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San Jose State University gets more selective, reluctantly

Shutting Out Hometown Applicants
April 11, 2012

Student demand keeps on building at California State University, but the overcrowded system doesn’t have the money to increase enrollment. And the only answer for most of the system’s 23 campuses may be to increase selectivity, which can hurt less academically prepared students who live near those universities.

San Jose State University’s president, Mohammad Qayoumi, on Tuesday announced that the university would no longer guarantee admission to students from surrounding Santa Clara County who meet the system’s basic requirements.

Adding new competitive measures for local students wasn’t an easy call for Qayoumi and the university, which had withdrawn the proposal earlier this year, and held packed public hearings on the admissions shift in March. But most observers agree that the university’s leaders hands were tied, and that they had probably held the line on the admissions guarantee as long as possible.

Qayoumi was clear about who he feels is to blame.

“This situation is caused by the failure of our elected officials in Sacramento to adequately fund the CSU in general and SJSU in particular,” he said in a written statement. “We Californians have failed to make the hard but important decisions to invest in the future of our youth.”

Other California State campuses are wrestling with similar problems, but those challenges are not evenly distributed.

“We’re trying to handle it the same for all 23 campuses,” said Mike Uhlenkamp, a system spokesman. “But the demand isn’t the same at each of these campuses.”

Higher education has its own lingo in California, and the term of art for the process that enables more selective admissions is “impaction,” which is as painful as it sounds for a system built on access for local students, large percentages of whom are members of minority groups and lower-income. Historically, the system has admitted all in-state applicants who are in the top third of their high school classes, based on grades and test scores.

At many of the more popular campuses, students from nearby high schools get preference with a lower admissions bar. But if a campus declares that it is impacted (meaning that the university has more students than it has state funds to support) it can place new requirements for specific majors or academic programs, which can be applied to the local admissions area.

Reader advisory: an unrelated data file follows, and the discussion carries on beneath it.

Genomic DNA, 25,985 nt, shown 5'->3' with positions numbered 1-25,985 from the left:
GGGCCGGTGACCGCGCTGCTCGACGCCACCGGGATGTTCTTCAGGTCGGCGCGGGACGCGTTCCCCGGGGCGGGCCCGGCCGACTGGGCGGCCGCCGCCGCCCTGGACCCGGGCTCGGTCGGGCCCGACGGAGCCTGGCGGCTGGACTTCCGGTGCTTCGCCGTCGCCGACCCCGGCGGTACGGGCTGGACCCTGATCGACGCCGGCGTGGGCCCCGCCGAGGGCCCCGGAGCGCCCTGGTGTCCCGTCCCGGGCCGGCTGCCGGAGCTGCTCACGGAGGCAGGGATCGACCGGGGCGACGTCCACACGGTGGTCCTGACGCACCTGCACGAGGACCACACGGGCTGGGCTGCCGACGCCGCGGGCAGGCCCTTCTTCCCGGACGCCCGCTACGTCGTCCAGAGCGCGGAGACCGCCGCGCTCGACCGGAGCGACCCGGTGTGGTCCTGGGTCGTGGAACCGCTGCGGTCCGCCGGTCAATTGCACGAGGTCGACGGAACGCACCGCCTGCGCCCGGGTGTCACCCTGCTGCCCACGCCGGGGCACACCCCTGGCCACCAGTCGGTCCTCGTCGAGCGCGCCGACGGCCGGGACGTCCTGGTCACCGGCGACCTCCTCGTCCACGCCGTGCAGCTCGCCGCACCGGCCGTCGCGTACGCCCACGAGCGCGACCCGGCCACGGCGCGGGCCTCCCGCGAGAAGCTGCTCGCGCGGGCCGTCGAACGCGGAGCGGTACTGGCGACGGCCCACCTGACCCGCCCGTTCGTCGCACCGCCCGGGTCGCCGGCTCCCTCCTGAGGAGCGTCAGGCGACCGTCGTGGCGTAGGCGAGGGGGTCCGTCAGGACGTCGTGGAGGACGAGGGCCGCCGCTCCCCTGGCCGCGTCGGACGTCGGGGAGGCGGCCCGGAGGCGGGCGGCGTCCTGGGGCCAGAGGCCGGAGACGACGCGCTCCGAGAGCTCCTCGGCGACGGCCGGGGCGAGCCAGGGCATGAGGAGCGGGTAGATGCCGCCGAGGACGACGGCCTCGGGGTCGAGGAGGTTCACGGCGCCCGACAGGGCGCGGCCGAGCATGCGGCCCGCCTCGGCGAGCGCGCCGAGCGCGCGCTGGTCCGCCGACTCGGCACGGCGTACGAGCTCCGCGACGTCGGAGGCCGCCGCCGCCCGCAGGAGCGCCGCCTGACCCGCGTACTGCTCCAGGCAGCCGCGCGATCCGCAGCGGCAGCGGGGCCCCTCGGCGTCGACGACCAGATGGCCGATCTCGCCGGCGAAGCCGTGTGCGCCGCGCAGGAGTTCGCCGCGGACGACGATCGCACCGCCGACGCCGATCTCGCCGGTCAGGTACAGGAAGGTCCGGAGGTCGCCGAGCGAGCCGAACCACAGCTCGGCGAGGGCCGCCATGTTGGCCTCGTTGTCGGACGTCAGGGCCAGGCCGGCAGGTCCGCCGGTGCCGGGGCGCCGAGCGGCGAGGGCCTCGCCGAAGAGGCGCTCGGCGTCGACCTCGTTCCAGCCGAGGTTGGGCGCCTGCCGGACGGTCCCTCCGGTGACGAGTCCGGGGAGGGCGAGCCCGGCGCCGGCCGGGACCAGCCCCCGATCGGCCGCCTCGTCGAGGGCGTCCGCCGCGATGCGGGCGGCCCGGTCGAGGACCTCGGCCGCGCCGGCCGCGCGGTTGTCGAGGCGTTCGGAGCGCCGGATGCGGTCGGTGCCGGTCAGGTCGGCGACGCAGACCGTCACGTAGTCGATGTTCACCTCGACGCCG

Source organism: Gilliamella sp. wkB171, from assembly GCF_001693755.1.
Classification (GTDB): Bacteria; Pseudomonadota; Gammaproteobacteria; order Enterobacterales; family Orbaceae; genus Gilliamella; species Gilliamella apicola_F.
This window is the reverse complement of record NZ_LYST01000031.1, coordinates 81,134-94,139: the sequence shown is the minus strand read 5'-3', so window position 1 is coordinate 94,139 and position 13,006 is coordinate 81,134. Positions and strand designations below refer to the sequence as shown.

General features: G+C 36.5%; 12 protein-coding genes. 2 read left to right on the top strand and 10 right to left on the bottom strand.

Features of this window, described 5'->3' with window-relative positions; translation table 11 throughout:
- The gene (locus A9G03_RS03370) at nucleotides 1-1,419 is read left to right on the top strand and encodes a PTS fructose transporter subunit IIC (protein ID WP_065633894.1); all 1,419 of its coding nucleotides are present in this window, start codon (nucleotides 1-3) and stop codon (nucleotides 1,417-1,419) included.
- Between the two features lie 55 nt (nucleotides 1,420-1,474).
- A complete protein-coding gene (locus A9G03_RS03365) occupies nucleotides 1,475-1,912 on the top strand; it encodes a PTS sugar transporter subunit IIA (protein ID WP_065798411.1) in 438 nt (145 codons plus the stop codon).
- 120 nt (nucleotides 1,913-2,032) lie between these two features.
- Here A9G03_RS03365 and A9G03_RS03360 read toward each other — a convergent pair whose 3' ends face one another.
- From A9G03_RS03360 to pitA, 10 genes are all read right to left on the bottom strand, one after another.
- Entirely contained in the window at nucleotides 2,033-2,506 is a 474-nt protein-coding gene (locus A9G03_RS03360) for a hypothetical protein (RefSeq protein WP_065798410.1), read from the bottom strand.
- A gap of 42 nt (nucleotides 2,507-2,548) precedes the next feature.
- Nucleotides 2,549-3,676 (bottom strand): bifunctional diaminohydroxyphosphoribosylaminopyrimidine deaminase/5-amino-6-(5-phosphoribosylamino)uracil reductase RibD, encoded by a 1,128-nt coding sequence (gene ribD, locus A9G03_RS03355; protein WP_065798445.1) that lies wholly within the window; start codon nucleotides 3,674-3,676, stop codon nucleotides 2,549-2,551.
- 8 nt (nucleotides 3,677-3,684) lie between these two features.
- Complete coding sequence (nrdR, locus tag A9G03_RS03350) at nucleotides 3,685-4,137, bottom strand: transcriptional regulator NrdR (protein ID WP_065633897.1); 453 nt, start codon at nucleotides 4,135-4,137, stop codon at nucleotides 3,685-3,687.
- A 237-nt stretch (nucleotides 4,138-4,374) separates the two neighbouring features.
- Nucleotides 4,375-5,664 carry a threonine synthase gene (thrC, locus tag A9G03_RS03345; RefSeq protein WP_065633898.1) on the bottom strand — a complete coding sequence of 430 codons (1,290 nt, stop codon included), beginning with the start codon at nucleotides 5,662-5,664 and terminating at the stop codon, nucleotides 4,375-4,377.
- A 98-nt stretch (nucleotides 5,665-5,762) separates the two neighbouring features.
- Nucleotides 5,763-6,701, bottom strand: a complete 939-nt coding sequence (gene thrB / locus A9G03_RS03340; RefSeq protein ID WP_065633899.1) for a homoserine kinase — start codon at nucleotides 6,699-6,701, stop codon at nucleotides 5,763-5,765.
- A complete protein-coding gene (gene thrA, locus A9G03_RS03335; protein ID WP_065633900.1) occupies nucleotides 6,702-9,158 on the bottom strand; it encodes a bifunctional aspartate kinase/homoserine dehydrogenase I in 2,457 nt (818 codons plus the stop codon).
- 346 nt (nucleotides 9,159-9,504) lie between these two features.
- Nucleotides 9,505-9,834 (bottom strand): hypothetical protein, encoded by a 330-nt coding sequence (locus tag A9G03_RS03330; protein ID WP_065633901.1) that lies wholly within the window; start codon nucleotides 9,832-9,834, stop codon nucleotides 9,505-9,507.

In 2008, only six California State campuses declared that they were impacted. A year later, that number doubled; it has now risen to 16 campuses. San Jose State has joined three other campuses -- Fullerton, San Diego and San Luis Obispo -- to declare that all majors are overcrowded.

The Long Beach campus is also holding hearings to declare impacted status across all majors and make minor changes to its local admissions guarantee, thanks in part to the whopping 76,600 applications the university received last year.

As with San Jose State, university leaders at Long Beach have long pushed to preserve student access for hometown students. They certainly have the demand: the city’s K-12 system enrolls 90,000 students, said F. King Alexander, the university’s president.

“We can’t keep packing them into classrooms and programs,” Alexander said. “It’s becoming harder and harder.”

State support for the system, which serves 427,000 students, has been slashed by roughly $1 billion over four years. And another $200 million cut looms this year unless voters pass Gov. Jerry Brown’s tax plan. The money woes have led to what the system’s leaders call “terrible choices,” like faculty and staff job reductions, limited class offerings and, increasingly, more selective admissions.

The budget and enrollment crunch has rippled across all of California’s public institutions. The University of California system requires that in-state applicants be at least in the top 9 percent of high school graduates, and those that can’t get in now face a more complex and often competitive application process at Cal State.